But, like most teenage relationships, it call came tumbling down. They started drifting apart. When she sensed it, she tried to cling to memories and her the ideal she had constructed. But that did not stop the imminent collapse. Fights became more frequent, and finally he pulled the plug.

She lived in denial for a while. Quite obviously, her next relationship was a rebound. She was still trying to recreate the image of Jack. But with another man. Finally she did get over Jack, although his memory was archived in a special part of her heart. But at least she started considering other men by their own merits, not on the standard that was Jack. Or so she thought.

But she found the garden of suitors to be terribly wanting. Having lost the white rose, the rest were lowly bougainvillea. There was Raymond, the macho ruffian who sent her emotions on a rollercoaster. But he drank heavily and lacked Jack’s polished mannerisms. She dumped him the day he insulted her while drunk. Then there was Phineas, a good but miserably boring guy. He seemed to have his life figured out, but he couldn’t tell a joke to save his life. Then Simon, an okay guy whose capital offense was being two months younger than her. She couldn’t bear the thought of getting married to a younger man. Oh well, Felista thinks now, with the benefit of hindsight; the folly of youth. I lost a good man because of two miserable months.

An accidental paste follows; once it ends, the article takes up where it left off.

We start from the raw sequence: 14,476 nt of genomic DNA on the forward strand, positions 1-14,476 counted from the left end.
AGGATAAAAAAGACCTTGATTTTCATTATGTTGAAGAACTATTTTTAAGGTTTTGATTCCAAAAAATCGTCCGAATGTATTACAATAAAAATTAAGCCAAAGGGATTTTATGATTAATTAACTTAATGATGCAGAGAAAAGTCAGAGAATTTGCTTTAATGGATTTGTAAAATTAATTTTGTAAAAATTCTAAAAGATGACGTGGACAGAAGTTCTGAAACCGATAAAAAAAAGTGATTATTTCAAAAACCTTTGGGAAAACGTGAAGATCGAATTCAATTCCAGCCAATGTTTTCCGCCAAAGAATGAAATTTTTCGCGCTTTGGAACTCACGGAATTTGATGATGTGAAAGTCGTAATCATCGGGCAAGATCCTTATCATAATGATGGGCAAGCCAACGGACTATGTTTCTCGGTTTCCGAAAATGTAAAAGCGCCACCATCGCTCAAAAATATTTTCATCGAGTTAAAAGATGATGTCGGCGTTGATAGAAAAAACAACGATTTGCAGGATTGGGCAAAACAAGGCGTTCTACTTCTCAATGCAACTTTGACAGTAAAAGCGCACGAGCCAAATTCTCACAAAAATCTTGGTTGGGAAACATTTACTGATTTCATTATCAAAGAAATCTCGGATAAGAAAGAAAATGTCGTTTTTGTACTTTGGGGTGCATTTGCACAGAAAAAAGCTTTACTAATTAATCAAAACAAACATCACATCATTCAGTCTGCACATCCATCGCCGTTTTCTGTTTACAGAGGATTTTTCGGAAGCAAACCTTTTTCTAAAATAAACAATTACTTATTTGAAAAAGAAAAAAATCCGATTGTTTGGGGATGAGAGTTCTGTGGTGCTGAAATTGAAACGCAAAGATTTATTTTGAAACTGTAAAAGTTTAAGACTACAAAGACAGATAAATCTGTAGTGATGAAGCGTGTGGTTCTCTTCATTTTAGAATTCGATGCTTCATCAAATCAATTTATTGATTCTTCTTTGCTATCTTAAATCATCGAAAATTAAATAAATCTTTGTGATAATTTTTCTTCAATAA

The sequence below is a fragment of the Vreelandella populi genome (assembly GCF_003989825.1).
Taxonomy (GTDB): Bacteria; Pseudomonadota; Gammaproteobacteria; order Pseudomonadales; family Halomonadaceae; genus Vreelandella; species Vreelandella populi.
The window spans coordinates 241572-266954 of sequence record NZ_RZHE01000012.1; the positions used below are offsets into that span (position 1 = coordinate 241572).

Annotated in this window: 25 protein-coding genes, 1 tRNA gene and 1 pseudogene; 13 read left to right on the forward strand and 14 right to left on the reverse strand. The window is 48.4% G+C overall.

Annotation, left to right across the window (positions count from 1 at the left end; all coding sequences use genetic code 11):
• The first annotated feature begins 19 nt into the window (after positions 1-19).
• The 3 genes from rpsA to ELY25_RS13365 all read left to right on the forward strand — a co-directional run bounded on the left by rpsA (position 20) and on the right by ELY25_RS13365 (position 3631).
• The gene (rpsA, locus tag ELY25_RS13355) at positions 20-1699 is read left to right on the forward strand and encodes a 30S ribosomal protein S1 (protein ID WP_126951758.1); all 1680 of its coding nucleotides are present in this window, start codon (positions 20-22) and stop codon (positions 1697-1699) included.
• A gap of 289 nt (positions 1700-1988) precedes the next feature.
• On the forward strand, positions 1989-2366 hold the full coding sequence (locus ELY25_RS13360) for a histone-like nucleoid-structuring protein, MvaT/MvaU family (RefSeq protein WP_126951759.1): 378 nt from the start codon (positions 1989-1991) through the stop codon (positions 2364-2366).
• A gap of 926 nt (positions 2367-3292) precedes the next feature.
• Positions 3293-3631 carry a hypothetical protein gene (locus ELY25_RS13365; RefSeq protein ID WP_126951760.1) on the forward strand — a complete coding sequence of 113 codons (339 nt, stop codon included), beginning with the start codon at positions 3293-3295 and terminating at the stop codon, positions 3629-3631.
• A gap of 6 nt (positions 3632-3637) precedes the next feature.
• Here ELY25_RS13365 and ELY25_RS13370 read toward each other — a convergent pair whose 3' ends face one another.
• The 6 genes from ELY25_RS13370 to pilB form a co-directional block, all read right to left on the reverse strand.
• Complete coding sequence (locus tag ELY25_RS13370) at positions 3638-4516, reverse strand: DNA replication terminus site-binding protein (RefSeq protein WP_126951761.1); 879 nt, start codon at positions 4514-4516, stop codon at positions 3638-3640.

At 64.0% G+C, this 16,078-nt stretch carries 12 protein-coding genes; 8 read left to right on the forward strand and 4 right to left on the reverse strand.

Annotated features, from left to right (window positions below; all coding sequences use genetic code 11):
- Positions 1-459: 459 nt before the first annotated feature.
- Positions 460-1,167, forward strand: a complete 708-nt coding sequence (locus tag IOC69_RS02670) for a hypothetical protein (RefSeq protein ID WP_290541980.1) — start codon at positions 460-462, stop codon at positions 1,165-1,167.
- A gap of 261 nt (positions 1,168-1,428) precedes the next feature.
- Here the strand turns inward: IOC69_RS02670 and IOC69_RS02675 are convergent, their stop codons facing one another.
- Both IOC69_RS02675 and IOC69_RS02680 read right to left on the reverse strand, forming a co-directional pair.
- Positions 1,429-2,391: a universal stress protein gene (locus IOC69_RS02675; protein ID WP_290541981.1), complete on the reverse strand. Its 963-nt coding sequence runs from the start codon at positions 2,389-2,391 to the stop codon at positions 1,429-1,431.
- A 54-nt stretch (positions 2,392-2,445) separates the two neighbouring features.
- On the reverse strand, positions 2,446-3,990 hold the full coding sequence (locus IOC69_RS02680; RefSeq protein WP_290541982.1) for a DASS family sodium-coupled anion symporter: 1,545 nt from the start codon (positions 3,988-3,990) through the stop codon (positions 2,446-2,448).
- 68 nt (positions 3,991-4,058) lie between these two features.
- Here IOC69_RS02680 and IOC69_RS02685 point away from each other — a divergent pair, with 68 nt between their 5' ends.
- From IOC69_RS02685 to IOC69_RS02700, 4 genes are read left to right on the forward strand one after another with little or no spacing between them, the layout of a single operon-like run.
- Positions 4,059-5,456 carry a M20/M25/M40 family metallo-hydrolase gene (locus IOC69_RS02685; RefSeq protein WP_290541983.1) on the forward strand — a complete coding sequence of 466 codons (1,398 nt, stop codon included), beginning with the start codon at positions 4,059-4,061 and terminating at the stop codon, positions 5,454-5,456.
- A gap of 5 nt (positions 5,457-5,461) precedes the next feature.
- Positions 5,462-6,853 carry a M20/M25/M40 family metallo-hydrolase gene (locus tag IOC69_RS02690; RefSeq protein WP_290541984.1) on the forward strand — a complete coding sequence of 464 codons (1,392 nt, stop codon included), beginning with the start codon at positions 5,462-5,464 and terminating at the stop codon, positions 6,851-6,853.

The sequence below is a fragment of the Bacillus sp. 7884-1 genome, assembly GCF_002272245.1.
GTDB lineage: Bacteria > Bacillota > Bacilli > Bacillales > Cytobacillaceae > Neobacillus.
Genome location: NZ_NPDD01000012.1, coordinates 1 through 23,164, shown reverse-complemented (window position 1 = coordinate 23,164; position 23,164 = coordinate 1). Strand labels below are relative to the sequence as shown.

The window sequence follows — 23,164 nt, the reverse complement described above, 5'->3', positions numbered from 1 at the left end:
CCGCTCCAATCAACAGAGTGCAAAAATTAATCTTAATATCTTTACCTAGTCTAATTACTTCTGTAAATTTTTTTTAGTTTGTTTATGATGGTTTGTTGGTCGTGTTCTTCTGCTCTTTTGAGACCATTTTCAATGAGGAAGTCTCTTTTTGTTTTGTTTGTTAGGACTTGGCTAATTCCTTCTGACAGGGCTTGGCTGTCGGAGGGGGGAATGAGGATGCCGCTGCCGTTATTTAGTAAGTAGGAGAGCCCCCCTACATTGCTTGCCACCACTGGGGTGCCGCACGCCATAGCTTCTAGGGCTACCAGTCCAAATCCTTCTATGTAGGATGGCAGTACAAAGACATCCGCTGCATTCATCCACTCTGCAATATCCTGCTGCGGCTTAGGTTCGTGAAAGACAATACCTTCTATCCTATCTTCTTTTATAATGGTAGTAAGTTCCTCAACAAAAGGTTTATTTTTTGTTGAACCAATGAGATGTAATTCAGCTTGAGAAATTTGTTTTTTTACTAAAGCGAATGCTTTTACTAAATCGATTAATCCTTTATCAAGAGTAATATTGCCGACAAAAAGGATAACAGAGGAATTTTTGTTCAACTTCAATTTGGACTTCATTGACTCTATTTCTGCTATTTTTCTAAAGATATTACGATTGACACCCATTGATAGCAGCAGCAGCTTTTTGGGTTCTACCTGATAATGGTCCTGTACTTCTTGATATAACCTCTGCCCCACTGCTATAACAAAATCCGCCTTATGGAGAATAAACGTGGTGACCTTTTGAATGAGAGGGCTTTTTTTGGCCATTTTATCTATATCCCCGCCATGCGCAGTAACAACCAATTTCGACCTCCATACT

Felista has completed her undergraduate studies and has a job. She is pursuing a post graduate degree. But she is now ready to settle in marriage. But what are her options? There is Peter, who looked like the ideal man for her. In her scoresheet, he scored an A in every department. His height. His lean body build. His taste of clothes. His smell. His humor. Their friendship was growing, and Felista was sure he was going to ask her to be his girlfriend. Then one day he sent her a WhatsApp message. An e-card. An invitation to his wedding. She had studied the photograph on the card for a long time, trying to figure out what the other girl had that she (Felista) lacked. But Felista couldn’t see how different the girl was from her. It is not like she has weak eyes, that Jacob (Peter) should choose Rachel (the e-card bride). So she had silently nursed her pain and tried to be happy for them. But she skipped the wedding, not sure whether she could stand it. So Peter is no longer an option.